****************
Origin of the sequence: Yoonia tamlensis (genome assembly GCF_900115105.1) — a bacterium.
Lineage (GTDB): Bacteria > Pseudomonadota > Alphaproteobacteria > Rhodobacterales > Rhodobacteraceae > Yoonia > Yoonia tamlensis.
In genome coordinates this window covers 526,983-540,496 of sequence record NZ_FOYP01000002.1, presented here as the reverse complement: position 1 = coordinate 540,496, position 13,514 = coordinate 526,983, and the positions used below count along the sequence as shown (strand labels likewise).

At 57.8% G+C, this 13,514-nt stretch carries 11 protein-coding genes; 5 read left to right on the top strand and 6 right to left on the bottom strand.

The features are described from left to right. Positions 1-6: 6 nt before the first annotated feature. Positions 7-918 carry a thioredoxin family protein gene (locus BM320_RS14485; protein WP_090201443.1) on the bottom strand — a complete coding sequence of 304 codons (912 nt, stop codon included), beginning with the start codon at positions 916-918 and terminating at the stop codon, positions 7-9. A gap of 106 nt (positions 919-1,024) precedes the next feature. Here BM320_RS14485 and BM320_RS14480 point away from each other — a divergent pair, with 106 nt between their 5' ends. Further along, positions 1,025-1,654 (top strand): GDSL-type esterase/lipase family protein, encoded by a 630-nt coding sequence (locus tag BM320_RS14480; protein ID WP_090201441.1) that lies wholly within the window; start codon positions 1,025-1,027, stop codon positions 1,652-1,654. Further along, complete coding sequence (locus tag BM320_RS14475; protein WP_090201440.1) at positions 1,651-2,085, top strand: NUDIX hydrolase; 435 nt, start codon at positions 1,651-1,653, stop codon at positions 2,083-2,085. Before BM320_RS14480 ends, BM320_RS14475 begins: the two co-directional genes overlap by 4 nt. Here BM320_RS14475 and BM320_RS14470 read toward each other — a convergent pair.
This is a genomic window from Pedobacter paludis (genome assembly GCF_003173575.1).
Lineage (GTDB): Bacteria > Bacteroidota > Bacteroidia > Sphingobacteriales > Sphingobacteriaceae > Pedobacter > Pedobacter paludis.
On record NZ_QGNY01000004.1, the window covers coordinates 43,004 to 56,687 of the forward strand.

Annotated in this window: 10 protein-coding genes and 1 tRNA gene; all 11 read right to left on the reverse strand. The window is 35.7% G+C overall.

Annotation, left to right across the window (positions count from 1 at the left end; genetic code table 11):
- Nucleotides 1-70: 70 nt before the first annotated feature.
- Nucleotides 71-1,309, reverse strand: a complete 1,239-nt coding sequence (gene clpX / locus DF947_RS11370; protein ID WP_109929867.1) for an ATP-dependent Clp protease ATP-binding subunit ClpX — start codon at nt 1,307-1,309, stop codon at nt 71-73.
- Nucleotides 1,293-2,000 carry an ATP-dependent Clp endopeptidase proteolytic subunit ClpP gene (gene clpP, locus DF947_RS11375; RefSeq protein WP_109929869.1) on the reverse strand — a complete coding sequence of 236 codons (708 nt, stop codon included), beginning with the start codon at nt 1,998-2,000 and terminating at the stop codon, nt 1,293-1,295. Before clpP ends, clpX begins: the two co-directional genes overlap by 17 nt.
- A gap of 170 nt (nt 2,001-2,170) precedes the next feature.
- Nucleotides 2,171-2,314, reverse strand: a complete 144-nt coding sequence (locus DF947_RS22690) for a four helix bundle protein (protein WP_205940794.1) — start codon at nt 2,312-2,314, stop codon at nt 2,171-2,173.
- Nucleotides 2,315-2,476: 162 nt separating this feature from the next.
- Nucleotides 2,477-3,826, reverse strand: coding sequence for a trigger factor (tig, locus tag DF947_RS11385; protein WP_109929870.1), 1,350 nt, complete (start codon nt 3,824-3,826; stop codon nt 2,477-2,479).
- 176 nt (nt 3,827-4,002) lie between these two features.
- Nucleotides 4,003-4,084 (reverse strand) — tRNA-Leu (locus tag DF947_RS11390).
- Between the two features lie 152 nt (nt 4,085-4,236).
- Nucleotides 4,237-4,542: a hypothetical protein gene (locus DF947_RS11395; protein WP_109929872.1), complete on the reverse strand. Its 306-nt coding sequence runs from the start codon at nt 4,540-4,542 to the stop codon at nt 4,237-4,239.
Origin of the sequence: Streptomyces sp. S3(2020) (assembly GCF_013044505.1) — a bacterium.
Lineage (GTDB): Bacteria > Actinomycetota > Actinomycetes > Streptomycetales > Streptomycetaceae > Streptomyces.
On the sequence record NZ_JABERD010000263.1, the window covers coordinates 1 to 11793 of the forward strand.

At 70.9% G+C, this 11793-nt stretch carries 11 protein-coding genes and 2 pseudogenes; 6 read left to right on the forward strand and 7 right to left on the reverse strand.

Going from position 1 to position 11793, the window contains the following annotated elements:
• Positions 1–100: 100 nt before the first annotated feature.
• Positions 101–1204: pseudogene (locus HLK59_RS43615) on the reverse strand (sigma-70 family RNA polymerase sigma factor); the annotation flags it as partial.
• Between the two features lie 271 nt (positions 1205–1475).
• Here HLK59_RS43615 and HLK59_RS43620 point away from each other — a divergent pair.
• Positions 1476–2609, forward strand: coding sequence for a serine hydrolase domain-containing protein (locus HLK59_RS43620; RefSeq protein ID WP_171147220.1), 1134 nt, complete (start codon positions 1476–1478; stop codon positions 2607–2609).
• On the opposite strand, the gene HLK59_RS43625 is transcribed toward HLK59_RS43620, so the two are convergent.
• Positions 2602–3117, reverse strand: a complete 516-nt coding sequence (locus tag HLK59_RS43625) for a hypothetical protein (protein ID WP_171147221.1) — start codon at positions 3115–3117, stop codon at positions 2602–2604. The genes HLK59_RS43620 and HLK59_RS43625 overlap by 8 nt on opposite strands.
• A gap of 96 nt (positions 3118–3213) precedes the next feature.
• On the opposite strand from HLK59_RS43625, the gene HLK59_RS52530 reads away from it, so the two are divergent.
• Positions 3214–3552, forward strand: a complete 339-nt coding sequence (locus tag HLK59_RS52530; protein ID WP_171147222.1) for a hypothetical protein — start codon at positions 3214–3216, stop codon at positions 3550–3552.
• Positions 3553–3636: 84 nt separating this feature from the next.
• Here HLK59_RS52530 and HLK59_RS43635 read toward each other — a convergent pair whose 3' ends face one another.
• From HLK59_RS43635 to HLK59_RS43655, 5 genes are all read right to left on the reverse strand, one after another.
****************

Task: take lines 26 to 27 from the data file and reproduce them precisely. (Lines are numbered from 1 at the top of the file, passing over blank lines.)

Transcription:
Going from position 1 to position 11793, the window contains the following annotated elements:
• Positions 1–100: 100 nt before the first annotated feature.